Visual Studio Debugging Techniques – Part2

Posted: October 12, 2014 in Debugging
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As a developer, regardless of your programming language or the platform that you target, we use the debugger on a daily basis. If you are a developer using Microsoft technologies then you need to learn and understand how to make the most of the Visual Studio debugger so that you can be more productive and effective in your everyday development.

Irrespective of your experience level, I encourage you to read my blog post series on Visual Studio debugging techniques. This is my second blog post in this series and I am sure that by the time you finish reading this entire series, you will have some good knowledge of debugger features which you would want to use immediately when you get back to your computer!

  Step Into Tips





I am sure you might have used ‘Step Into’ (F11) feature of Debug tool bar whenever you would like to debug the code related to a function call line by line. If the line contains a function call, Step Into executes only the call itself, then halts at the first line of code inside the function. Otherwise, Step Into executes the next statement.


12thOct_QTTNow I will tell you another interesting usage of F11. Whenever we would like to debug an application we setup breakpoint(s) and hit F5. But instead of starting the debugging by pressing F5 if you press F11 it would takes you out of the designer mode into debug mode to the first line of your code that is going to be executed.


12thOct_QTTThis is a useful, whenever you would like to debug startup issues in your project. Imagine how you would have done it otherwise? You could have scanned the code and identified what was the first line that is going to be executed outside designer and setup a break point before hitting F5 and remove the break point later. The key here is it saves your time.


12thOct_QTTAnother useful tip is that you can start debugging by selecting a line in the source code and use Run to Cursor (CTRL+F10) option instead of using Start Debugging F5. How cool is that? Even if you would like to debug the click event of a button then directly go to the source code and use Run to Cursor (CTRL+F10) option.

 Import and Export Data Tips

At times we want to continue the debugging session which we are doing on a coworker machine or perhaps you would like to handover the debug session to someone else for their quick feedback.

The first step towards accomplishing this activity is to use import/export breakpoint functionality. But what if you would like to write some debugging comments in your code which could be helpful to those who are resuming this debugging session.

Drag-Drop Pin Data Tip

To accomplish this you need to Pin the Data Tip. Data tip is kind of an advanced tool tip message which is used to inspect the objects or variable during the debugging of the application. When debugger hits the breakpoint, if you mouse over to any of the objects or variables, you can see their current values.





Hitting Ctrl turns the data tip currently displayed nearly transparent. It becomes visible again as soon as it is released.

Change Value Using Data Tips

DataTips is also used to change the value while debugging. This means it can be used like a watch window. From the list of Pinned objects, you can change their value to see the impact on the program.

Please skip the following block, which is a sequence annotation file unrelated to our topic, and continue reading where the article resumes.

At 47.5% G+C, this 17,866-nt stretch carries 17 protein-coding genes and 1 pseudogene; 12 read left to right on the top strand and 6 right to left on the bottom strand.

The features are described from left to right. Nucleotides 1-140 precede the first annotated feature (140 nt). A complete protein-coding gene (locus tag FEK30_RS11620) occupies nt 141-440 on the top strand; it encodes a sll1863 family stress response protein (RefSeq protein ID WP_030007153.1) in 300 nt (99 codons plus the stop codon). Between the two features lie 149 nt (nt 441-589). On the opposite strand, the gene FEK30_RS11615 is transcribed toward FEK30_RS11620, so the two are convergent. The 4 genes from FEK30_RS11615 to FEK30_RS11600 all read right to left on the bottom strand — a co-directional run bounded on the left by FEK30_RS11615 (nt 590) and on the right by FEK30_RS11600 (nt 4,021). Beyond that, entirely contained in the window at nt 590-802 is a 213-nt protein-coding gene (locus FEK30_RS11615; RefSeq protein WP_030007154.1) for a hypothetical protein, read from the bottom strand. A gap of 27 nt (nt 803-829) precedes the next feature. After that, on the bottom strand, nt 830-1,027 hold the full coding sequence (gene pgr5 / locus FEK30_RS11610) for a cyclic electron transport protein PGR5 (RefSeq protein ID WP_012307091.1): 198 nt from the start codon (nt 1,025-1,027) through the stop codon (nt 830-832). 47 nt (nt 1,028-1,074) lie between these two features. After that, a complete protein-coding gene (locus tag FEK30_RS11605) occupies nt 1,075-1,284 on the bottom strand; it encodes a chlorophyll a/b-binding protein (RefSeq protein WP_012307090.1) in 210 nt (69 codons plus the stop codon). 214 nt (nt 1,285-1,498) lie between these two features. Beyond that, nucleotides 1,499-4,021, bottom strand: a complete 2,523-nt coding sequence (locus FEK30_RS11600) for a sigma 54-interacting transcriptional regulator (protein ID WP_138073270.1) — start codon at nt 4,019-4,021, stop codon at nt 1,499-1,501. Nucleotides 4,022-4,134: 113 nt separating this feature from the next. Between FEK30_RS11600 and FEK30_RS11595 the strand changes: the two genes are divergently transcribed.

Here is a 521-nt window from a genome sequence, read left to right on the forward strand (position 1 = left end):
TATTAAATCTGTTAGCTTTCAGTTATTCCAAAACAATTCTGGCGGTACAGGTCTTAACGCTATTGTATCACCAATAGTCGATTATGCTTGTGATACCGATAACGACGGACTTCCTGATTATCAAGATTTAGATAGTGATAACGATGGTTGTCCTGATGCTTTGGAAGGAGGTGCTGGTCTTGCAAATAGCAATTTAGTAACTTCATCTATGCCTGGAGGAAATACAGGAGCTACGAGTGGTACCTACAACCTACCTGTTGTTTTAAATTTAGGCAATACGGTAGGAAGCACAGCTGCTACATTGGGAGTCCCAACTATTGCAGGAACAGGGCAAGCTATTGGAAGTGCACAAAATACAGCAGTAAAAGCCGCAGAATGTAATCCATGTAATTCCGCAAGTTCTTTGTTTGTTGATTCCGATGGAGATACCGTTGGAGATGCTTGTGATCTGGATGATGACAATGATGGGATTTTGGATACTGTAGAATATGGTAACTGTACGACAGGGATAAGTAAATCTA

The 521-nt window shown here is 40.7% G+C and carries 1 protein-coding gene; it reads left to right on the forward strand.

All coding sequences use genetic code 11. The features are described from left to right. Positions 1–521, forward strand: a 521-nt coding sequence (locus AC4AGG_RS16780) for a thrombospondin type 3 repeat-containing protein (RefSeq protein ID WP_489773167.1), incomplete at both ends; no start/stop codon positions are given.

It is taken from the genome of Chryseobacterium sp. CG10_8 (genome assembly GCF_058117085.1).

We can Pin/Unpin Object/Variable Inspect or Data Tip. By pressing the pin Icon Data Tip can be pinned or unpinned.





Click on expand to see comments downwards arrow and type your comments here. BTW it is a multi-line comment.



Last Session Debugging Value

This is another great feature of Visual Studio 2010 debugging. If you pinned some data tip during the debugging, the value of pinned item will remain stored in a session.

It means even when you stop debugging this information is still available in Visual studio.


We can go back to the same line and hover the mouse on the pin to see the details of the last debugging session value as shown in the below picture:




Export/Import/Clear Data Tips

Later you can use Debug > Export Data Tips command to export the data tips and Debug > Import Data Tips command to import it on to a different machine and continue debugging. Debug > Clear Data Tips can be used to clear the data tips in the solution.


Debugger Display Attribute

You can notice some specific information displayed for a type when I hover the mouse on it.




In the above example when I hover the mouse on SystemInfo type, debugger is displaying some specific information related to this type. It is because we have decorated SystemInfo class as shown below.









Debugger display attributes allow the developer of the type, who specifies and best understands the runtime behavior of that type, to also specify what that type will look like when it is displayed in a debugger.

The DebuggerDisplayAttribute constructor has a single argument: a string to be displayed in the value column for instances of the type. This string can contain braces ({ and }). The text within a pair of braces is evaluated as an expression. For example, the following C# code causes “Count = 4” to be displayed when the plus sign (+) is selected to expand the debugger display for an instance of MyHashtable.


Data Tips from comments

Did you know that you can get tool tips from comments? I can hover mouse on comment which actually shows the data tip. Which means you can leave comments with useful expressions.





12thOct_QTTYou can do this on the fly as well. Which means during debugging you can add expressions as comments and determine the value. How cool is that?








I will catchup with you next week with my last blog post on this series with some more interesting tips.

Until then Happy Debugging!!!


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